Recently, the application of cryothermal energy via a balloon-based minimally invasive approach to treat paroxysmal atrial fibrillation has renewed interest in cryoablation. A balloon-based platform allows the delivery of cryothermal energy circumferentially around the ostium/antrum of the pulmonary vein. The Sustained Treatment of Paroxysmal Atrial Fibrillation (STOP AF)13 trial served as the primary basis for FDA approval of Medtronic’s Arctic Front® Cardiac CryoAblation system. The trial demonstrated 60% freedom from recurrent atrial fibrillation in 12 months with a single procedure. Freedom from AF improved to 69.9% in 12 months, including patients who underwent a second procedure. The Continued Access Protocol (CAP AF) with >15,000 patients has shown improvement in major complications. The incidence of phrenic nerve injury decreased from 11.2 to 4.8%, and pulmonary vein stenosis decreased from 3.1 to 1.3%. Advantages of the current system are the need for a single transseptal puncture and decreased procedure times in many instances in comparison to pulmonary vein antral ablation via standard RF catheters. The FreezeAF trial14 will attempt to establish whether the cryoballoon is non-inferior to open-irrigated focal RF ablation for paroxysmal atrial fibrillation. Currently, the initial experience with the cryoballoon is favorable and the long-term efficacy of cryoballoon ablation for paroxysmal atrial fibrillation remains to be seen.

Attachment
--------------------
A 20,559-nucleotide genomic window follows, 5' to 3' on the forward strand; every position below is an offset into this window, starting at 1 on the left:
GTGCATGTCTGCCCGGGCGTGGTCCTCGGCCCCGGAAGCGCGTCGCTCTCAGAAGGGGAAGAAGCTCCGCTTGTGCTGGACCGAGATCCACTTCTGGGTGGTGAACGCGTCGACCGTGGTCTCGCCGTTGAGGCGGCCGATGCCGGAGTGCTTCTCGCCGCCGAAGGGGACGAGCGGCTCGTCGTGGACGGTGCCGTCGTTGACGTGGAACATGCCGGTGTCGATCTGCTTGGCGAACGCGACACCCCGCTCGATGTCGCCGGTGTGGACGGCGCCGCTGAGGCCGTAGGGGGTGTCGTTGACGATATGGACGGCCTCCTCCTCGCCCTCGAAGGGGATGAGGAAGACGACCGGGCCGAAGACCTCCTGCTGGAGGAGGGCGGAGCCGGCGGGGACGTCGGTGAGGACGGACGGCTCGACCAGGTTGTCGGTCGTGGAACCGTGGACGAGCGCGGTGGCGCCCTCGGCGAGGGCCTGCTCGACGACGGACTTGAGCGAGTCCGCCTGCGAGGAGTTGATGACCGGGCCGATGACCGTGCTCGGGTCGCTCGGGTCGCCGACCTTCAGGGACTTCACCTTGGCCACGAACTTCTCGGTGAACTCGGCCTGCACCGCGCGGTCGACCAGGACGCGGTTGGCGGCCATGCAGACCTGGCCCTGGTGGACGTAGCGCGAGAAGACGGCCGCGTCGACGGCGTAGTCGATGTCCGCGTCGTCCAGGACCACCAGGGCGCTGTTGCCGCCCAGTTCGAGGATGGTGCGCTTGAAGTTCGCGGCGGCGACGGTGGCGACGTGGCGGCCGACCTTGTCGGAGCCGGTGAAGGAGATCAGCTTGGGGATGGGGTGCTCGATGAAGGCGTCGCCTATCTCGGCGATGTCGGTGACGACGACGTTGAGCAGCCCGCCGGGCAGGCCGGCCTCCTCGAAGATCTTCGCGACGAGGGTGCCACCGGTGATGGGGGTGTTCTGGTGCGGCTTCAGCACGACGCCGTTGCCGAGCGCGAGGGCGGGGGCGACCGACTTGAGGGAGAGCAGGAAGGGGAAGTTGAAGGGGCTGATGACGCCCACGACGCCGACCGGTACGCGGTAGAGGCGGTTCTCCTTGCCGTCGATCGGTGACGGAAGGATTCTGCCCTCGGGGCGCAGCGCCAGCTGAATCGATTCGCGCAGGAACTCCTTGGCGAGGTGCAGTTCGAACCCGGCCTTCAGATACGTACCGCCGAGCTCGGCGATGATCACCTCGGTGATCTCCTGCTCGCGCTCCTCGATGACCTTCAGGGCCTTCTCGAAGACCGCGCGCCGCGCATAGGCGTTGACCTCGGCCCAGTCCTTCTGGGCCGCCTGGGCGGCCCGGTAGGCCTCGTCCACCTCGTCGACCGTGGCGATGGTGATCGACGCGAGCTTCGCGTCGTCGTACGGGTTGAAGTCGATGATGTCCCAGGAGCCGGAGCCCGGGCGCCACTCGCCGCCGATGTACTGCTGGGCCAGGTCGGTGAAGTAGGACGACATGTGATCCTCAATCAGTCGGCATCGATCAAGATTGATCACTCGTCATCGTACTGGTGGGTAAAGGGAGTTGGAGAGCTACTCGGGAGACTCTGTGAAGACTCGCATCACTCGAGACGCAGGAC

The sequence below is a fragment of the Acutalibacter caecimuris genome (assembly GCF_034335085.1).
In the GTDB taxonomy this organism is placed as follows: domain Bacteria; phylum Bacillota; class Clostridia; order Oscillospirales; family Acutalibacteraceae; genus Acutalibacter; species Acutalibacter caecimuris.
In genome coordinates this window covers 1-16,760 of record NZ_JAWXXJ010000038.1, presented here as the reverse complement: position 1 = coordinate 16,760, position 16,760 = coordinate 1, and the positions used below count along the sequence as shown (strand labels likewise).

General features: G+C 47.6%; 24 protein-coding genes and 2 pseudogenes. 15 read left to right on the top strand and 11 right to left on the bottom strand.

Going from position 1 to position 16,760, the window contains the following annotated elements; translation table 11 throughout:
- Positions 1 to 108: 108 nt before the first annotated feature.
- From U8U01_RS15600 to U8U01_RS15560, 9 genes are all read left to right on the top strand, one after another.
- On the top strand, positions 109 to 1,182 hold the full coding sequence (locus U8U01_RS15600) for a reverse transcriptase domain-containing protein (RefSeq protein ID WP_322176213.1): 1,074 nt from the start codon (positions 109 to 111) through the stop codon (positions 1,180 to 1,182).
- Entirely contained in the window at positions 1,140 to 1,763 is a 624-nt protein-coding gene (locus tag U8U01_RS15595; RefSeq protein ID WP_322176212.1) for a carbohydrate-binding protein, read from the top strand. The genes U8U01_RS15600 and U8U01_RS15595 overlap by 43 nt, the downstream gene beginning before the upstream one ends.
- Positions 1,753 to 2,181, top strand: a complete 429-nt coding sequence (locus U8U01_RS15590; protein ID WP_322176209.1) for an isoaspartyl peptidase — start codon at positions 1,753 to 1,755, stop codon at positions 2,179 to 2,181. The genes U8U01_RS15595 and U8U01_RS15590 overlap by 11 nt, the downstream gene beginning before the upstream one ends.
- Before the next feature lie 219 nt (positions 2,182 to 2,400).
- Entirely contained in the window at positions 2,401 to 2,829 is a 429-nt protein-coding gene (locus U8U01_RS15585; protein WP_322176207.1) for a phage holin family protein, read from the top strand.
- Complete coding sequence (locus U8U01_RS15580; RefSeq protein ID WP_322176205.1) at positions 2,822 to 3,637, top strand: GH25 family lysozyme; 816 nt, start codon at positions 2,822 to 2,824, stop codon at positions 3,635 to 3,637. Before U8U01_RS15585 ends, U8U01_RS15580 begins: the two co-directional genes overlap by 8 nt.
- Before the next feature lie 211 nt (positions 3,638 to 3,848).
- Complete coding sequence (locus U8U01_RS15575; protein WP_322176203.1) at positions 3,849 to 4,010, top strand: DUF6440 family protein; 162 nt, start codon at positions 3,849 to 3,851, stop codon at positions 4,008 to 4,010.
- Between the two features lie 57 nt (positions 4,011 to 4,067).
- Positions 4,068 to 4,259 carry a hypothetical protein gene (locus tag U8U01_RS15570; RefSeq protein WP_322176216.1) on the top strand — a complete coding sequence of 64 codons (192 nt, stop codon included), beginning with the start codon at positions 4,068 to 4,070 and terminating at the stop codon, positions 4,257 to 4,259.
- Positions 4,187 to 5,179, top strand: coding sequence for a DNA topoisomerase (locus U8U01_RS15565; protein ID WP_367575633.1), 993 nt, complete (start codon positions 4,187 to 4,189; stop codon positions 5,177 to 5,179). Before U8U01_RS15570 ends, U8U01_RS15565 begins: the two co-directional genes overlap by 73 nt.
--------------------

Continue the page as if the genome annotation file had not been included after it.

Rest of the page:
In summary, cryoablation remains an attractive alternative to standard RF energy in the ablation of cardiac arrhythmias, especially those originating in high-risk locations. The homogeneity of the cryolesion allows for maintenance of the tissue architecture, resulting in minimal disruption of surrounding vasculature outside the lesion. Endothelial integrity minimizes risk of thrombus formation and theoretically reduces the risk of stroke. Cryoablation should be considered for patients requiring ablation in high-risk anatomical locations which may result in heart block, damage to the sinoatrial node, or phrenic nerve injury. An additional consideration is the need for catheter stability. Cryoablation can also be considered in the management of medically-refractory paroxysmal atrial fibrillation.